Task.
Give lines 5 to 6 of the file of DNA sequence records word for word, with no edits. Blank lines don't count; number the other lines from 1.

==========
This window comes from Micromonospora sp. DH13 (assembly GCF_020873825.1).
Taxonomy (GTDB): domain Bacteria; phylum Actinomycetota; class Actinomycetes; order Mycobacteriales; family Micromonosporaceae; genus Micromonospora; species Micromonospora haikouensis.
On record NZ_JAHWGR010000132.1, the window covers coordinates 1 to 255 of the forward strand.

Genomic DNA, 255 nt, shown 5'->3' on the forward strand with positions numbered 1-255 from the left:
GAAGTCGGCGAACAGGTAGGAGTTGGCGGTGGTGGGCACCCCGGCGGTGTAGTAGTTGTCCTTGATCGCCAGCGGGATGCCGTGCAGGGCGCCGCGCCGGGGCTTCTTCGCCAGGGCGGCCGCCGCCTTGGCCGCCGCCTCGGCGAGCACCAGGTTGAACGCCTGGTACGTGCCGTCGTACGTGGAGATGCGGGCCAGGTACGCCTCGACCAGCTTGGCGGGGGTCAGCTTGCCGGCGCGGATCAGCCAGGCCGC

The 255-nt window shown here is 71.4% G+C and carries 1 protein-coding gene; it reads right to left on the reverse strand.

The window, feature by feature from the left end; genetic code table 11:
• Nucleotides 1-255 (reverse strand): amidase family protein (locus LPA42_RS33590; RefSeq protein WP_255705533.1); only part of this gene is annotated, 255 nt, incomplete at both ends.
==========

GAAGTCGGCGAACAGGTAGGAGTTGGCGGTGGTGGGCACCCCGGCGGTGTAGTAGTTGTCCTTGATCGCCAGCGGGATGCCGTGCAGGGCGCCGCGCCGGGGCTTCTTCGCCAGGGCGGCCGCCGCCTTGGCCGCCGCCTCGGCGAGCACCAGGTTGAACGCCTGGTACGTGCCGTCGTACGTGGAGATGCGGGCCAGGTACGCCTCGACCAGCTTGGCGGGGGTCAGCTTGCCGGCGCGGATCAGCCAGGCCGC

The 255-nt window shown here is 71.4% G+C and carries 1 protein-coding gene; it reads right to left on the reverse strand.